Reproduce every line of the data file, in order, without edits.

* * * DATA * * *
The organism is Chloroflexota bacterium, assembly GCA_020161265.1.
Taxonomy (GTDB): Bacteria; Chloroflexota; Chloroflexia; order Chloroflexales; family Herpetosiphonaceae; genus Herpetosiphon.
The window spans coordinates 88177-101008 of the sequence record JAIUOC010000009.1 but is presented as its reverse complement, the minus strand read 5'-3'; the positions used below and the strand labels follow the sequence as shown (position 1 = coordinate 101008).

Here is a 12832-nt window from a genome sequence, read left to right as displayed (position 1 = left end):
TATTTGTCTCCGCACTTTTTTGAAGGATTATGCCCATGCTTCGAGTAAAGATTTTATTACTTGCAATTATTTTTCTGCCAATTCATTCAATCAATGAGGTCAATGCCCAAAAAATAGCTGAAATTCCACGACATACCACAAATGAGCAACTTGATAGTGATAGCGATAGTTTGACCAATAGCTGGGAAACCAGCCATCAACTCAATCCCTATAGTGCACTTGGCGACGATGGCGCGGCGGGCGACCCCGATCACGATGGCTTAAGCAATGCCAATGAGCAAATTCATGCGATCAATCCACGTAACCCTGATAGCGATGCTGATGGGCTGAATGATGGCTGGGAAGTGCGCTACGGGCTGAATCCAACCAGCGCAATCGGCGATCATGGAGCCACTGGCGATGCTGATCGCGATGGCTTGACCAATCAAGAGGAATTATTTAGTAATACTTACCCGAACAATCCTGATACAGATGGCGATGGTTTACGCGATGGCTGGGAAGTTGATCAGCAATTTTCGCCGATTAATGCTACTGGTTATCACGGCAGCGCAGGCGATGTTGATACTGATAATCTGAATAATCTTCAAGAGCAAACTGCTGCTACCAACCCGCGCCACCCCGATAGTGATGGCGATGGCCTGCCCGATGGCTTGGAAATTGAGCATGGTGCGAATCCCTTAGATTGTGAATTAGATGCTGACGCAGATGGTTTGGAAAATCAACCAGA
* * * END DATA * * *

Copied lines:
The organism is Chloroflexota bacterium, assembly GCA_020161265.1.
Taxonomy (GTDB): Bacteria; Chloroflexota; Chloroflexia; order Chloroflexales; family Herpetosiphonaceae; genus Herpetosiphon.
The window spans coordinates 88177-101008 of the sequence record JAIUOC010000009.1 but is presented as its reverse complement, the minus strand read 5'-3'; the positions used below and the strand labels follow the sequence as shown (position 1 = coordinate 101008).

Here is a 12832-nt window from a genome sequence, read left to right as displayed (position 1 = left end):
TATTTGTCTCCGCACTTTTTTGAAGGATTATGCCCATGCTTCGAGTAAAGATTTTATTACTTGCAATTATTTTTCTGCCAATTCATTCAATCAATGAGGTCAATGCCCAAAAAATAGCTGAAATTCCACGACATACCACAAATGAGCAACTTGATAGTGATAGCGATAGTTTGACCAATAGCTGGGAAACCAGCCATCAACTCAATCCCTATAGTGCACTTGGCGACGATGGCGCGGCGGGCGACCCCGATCACGATGGCTTAAGCAATGCCAATGAGCAAATTCATGCGATCAATCCACGTAACCCTGATAGCGATGCTGATGGGCTGAATGATGGCTGGGAAGTGCGCTACGGGCTGAATCCAACCAGCGCAATCGGCGATCATGGAGCCACTGGCGATGCTGATCGCGATGGCTTGACCAATCAAGAGGAATTATTTAGTAATACTTACCCGAACAATCCTGATACAGATGGCGATGGTTTACGCGATGGCTGGGAAGTTGATCAGCAATTTTCGCCGATTAATGCTACTGGTTATCACGGCAGCGCAGGCGATGTTGATACTGATAATCTGAATAATCTTCAAGAGCAAACTGCTGCTACCAACCCGCGCCACCCCGATAGTGATGGCGATGGCCTGCCCGATGGCTTGGAAATTGAGCATGGTGCGAATCCCTTAGATTGTGAATTAGATGCTGACGCAGATGGTTTGGAAAATCAACCAGA